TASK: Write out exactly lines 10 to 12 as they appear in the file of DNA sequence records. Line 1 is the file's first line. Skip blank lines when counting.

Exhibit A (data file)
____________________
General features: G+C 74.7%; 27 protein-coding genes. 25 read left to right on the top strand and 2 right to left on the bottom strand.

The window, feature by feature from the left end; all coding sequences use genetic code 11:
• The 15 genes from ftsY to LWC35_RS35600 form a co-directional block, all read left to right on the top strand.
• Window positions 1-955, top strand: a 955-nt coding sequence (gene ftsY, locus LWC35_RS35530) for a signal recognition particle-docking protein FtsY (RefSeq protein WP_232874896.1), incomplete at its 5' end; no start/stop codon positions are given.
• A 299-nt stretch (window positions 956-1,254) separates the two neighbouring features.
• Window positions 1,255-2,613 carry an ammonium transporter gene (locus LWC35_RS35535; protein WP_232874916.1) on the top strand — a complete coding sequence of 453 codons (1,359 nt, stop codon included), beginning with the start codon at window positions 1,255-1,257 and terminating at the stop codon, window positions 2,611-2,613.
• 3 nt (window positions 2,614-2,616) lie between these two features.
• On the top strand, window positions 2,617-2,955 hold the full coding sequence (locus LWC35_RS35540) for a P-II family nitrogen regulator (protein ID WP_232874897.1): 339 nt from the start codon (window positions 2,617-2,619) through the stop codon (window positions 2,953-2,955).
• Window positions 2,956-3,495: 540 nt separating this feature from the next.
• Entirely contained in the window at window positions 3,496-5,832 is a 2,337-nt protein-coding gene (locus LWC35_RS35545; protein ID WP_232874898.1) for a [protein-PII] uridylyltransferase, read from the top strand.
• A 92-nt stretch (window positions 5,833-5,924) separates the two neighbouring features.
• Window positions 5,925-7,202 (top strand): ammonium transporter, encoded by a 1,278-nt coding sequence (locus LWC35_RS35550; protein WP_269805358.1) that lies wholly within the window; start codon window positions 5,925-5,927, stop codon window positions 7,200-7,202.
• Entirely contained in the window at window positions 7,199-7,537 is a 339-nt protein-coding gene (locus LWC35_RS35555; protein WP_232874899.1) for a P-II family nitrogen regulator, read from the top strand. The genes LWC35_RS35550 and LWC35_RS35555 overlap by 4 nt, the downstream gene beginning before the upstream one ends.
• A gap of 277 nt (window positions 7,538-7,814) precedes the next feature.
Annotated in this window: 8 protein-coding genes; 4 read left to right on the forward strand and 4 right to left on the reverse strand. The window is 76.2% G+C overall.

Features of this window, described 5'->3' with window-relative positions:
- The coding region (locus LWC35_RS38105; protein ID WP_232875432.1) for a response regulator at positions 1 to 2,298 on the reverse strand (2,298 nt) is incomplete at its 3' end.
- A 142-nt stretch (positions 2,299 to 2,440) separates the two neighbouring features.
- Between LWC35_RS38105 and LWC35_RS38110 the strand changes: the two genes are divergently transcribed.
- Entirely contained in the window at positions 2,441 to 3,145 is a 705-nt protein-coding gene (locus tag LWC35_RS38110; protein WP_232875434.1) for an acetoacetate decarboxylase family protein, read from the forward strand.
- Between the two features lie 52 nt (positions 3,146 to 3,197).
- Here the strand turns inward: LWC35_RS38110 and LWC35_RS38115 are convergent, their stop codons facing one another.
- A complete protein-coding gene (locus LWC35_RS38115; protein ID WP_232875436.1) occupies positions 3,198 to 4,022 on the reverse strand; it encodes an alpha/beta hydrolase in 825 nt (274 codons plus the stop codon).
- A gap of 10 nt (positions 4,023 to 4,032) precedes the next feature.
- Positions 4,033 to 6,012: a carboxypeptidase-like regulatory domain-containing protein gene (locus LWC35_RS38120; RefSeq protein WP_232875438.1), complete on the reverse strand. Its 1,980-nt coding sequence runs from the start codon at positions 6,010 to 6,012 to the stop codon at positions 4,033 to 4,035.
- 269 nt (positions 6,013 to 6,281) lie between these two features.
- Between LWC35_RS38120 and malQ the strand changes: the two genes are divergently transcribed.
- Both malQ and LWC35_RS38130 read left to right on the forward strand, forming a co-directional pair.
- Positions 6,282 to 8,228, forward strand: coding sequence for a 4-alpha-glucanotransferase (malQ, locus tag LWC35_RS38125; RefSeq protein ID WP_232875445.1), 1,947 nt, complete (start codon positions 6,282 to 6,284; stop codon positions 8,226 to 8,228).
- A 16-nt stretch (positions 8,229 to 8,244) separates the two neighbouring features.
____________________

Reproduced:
• Entirely contained in the window at window positions 3,496-5,832 is a 2,337-nt protein-coding gene (locus LWC35_RS35545; protein ID WP_232874898.1) for a [protein-PII] uridylyltransferase, read from the top strand.
• A 92-nt stretch (window positions 5,833-5,924) separates the two neighbouring features.
• Window positions 5,925-7,202 (top strand): ammonium transporter, encoded by a 1,278-nt coding sequence (locus LWC35_RS35550; protein WP_269805358.1) that lies wholly within the window; start codon window positions 5,925-5,927, stop codon window positions 7,200-7,202.